Medical incident reports are essential to improving patient safety and correcting medical errors that could cause harm to future patients. Today's healthcare establishments, such as hospitals, aging care services, and ambulatory care facilities, need an incident control and management system in order to gain further insight into these medical incidents and to conduct effective risk management procedures. Although the concept of recording healthcare incidents and taking action to prevent them might seem relatively straightforward, staff members could have many questions. See below for what healthcare providers need to know about filing incident reports to make the process easier for everyone involved.
The what, when, and why of filing incident reports
When you have the proper management system, filing an incident report becomes easier. However, you need to identify the essential elements that go into filing a report before you integrate these systems into your existing processes. Whether the incident involves an adverse event, problems with patient care, or serious injury, here are a few helpful instructions for healthcare organizations about how to ensure that reports are filed correctly.
Your facilities need to have records of incidents in order to defend against lawsuits. Medical errors that impact the health of your patients may increase the risk of legal action. Having a log of that specific case to reference can be critical to navigating legal challenges that result from an adverse event.
When do I need to file an incident report, and how soon should I file it?
The answer depends on many factors, including organizational rules or government regulations that stipulate specific timeframes for filing medical incident reports.
There are several situations in which reports are necessary, including when a patient filed a complaint that needs to be logged, a medical device malfunctioned, an issue with medication safety resulted in administration of the wrong medication, a medication had unintended side effects, or potentially harmful hazards presented. Simply put, whenever there's a situation worth recording, you should file an incident report.
The best way to guarantee that your report is accurate and includes the necessary details is by filing it as soon as possible (immediately after the incident is best). However, in extenuating circumstances, you might need an extra day or two. Keep in mind that the longer you wait, the more difficult it might be to recall details. If you're unable to provide correct details, it becomes more difficult to prevent future similar adverse events, and can leave you vulnerable should a lawsuit be initiated.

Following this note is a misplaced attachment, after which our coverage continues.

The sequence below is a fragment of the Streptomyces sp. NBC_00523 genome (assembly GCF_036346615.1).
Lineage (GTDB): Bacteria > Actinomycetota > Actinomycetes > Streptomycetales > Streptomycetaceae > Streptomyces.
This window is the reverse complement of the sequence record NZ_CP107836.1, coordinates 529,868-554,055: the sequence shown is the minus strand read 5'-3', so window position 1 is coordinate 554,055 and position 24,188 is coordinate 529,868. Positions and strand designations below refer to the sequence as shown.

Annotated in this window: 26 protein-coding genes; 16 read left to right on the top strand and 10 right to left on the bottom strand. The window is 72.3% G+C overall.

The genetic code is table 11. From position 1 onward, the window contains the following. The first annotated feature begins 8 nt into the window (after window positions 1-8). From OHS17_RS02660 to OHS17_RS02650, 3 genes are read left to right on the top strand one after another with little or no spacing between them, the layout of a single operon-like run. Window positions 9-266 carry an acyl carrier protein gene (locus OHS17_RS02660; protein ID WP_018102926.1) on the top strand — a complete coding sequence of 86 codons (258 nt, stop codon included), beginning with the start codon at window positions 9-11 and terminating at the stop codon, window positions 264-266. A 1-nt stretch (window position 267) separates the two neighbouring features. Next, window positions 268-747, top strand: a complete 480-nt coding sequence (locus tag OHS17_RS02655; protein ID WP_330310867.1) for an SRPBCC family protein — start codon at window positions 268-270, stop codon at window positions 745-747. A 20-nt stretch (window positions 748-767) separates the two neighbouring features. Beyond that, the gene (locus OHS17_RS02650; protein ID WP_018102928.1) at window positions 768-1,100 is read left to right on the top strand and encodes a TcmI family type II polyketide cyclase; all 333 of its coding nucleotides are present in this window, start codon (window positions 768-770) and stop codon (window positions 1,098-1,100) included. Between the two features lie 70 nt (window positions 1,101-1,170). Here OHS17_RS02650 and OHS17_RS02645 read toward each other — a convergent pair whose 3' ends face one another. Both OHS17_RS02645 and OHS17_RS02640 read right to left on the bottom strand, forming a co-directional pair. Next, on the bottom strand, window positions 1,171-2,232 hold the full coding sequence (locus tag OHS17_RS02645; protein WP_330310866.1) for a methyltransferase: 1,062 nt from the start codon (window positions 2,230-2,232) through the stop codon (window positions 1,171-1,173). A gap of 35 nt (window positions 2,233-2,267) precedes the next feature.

What do I include in my report?
When considering best practices for incident report filing, key details that need to be featured in each report include:
Patient's first and last name
Patient's date of birth
Incident location, including hospital name and specific division or satellite location
- A detailed overview of the events that took place—be as detailed as possible and factual and unbiased
The full names, titles, and contact details of witnesses
A description of harm that was caused during the incident (if applicable)
The course of action that was taken in response to the incident
Full name, title, and contact information of the person reporting the incident
These are a lot of details to include, so it is important that healthcare professionals take their time as they fill out these reports.
Learn more about why healthcare organizations nationwide rely on our expert investigators to determine the cause of healthcare-related incidents, deliver remedies, and provide legal support: www.ecri.org/solutions/accident-forensic-investigation-services.